This paper challenges the notion that the development of systematic and sophisticated HR policies and strategies for the management of labour is solely a phenomenon of late nineteenth and twentieth century management theory. Using industrial relations and human resource management analysis this paper argues there is considerable evidence of the development of elaborate labour management techniques in the employment of convict labour in the colony of New South Wales, Australia. In the early years of settlement colonial authorities developed the use of a system of work allocation which allowed convicts to labour for part of a day for the government and for the private labour market in the remainder of the day. This division became so wide spread and entrenched the government came to regulate convict earnings; ostensibly the beginning of thepublic regulation of wages in Australia. Other labour management techniques included the systematic improvement in supervision, the narrowing of the span of control, the development of a wide range of positive work incentives, the use of job descriptions and the creation of a bureaucratic system of written work reportsfor all convict labour gangs. There is also evidence that some administrative initiatives were in response to convict resistance, both covert and overt. It is argued in this paper that innovations in convict labour management flourished until 1822 because the productivity of the convict labour force was critical to economic development. After this date changes in government policies and the growth infree settlement reduced the need for the labour of convicts and ushered in an era of labour management brutality. By using a HR and IR focused analysis this paper rewrites the history of the management of convict labour in Australia; a history which has been ignored by social historians and simplified by economic historians.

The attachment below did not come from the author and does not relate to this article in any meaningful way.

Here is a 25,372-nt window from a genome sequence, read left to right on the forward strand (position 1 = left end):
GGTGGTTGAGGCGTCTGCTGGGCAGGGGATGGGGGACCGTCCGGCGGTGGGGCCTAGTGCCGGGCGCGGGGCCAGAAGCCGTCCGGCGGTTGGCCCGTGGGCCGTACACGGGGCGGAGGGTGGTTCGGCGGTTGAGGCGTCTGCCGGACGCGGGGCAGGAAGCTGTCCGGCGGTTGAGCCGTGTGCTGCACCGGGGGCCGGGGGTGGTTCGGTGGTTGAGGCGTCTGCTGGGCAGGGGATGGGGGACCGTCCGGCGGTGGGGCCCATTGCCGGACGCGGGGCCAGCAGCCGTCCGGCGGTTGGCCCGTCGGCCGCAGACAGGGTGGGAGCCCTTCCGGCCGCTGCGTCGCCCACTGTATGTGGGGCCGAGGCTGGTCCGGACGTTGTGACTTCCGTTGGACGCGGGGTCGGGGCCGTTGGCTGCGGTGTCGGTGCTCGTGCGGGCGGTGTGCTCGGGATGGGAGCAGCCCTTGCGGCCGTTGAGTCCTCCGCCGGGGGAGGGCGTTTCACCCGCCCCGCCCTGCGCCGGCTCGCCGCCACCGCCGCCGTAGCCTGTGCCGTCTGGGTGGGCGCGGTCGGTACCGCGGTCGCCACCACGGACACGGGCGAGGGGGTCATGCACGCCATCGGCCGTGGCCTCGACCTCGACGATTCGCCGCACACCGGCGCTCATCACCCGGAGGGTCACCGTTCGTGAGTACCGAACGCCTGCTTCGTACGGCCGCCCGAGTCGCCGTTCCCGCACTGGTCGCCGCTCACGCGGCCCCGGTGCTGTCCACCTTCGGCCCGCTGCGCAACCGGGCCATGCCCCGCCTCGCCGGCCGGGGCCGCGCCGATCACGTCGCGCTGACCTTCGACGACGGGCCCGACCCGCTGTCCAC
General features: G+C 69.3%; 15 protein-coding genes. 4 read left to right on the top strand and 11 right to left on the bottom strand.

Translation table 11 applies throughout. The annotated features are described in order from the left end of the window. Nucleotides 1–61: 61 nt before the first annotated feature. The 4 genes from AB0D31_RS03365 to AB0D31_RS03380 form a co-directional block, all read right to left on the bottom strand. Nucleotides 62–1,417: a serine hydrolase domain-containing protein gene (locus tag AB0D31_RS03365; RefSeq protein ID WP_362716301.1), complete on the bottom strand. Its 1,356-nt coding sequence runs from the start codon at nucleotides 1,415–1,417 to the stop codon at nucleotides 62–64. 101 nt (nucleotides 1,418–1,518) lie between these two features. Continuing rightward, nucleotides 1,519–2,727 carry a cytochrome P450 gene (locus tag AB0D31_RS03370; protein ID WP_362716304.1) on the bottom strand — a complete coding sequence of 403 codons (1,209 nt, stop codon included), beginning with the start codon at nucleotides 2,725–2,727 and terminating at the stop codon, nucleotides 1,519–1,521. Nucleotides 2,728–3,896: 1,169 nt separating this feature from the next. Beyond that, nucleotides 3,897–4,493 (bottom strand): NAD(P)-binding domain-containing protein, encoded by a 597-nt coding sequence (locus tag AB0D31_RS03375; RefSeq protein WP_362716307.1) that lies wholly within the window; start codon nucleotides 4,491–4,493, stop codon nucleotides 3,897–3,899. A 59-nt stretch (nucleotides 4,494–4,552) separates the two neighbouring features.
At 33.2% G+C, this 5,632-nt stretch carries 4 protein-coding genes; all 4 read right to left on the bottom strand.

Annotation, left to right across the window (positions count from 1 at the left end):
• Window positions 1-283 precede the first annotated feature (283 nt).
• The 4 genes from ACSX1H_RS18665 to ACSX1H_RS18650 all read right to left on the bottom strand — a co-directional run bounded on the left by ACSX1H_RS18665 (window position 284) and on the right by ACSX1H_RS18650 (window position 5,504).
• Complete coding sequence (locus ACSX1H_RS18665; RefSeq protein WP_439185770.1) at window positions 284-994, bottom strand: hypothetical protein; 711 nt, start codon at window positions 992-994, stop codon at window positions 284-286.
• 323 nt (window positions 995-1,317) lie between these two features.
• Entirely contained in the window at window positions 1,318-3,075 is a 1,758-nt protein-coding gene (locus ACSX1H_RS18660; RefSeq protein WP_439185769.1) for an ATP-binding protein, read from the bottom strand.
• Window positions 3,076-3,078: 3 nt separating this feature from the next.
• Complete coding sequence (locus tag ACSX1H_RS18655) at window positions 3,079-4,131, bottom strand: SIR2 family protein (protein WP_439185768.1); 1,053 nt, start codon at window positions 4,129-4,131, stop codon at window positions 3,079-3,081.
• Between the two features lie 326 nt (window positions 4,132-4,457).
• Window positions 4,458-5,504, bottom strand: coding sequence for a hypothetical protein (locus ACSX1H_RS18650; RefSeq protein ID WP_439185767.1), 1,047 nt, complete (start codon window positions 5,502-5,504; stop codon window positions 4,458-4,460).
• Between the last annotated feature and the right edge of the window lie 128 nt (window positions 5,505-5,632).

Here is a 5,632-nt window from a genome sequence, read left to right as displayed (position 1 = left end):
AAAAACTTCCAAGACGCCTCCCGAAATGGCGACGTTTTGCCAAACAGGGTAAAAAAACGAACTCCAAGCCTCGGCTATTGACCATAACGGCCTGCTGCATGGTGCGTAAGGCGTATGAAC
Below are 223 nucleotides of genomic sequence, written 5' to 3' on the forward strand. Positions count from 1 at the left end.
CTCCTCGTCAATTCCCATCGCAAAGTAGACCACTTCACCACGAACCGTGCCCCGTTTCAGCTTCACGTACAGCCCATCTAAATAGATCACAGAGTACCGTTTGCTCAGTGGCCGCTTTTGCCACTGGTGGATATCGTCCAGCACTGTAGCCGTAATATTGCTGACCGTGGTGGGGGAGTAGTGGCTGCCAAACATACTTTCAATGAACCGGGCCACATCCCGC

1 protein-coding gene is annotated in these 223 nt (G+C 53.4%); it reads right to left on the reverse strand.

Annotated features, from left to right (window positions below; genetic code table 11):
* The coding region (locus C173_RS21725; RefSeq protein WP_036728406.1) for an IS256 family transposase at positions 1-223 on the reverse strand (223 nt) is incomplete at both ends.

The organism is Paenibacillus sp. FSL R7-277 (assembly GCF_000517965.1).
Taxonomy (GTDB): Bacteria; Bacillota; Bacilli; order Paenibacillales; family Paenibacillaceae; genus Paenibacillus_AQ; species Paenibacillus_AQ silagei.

|Title of host publication||Working Lives, Working Choices|
|Subtitle of host publication||15th Annual Conference (IERA 2007)|
|Place of Publication||UK|
|Publisher||Canterbury Christ Church University|
|Number of pages||1|
|Publication status||Published - 2007|
|Event||International Employment Relations Association - Canterbury, United Kingdom, United Kingdom|
Duration: 09 Jul 2007 → 12 Jul 2007
|Conference||International Employment Relations Association|
|Period||09/07/07 → 12/07/07|
Robbins, W. M. (2007). Old or New Human resource Management? the management of convict labour in NSW 1788-1830. In J. Drucker (Ed.), Working Lives, Working Choices: 15th Annual Conference (IERA 2007) (pp. 39). Canterbury Christ Church University.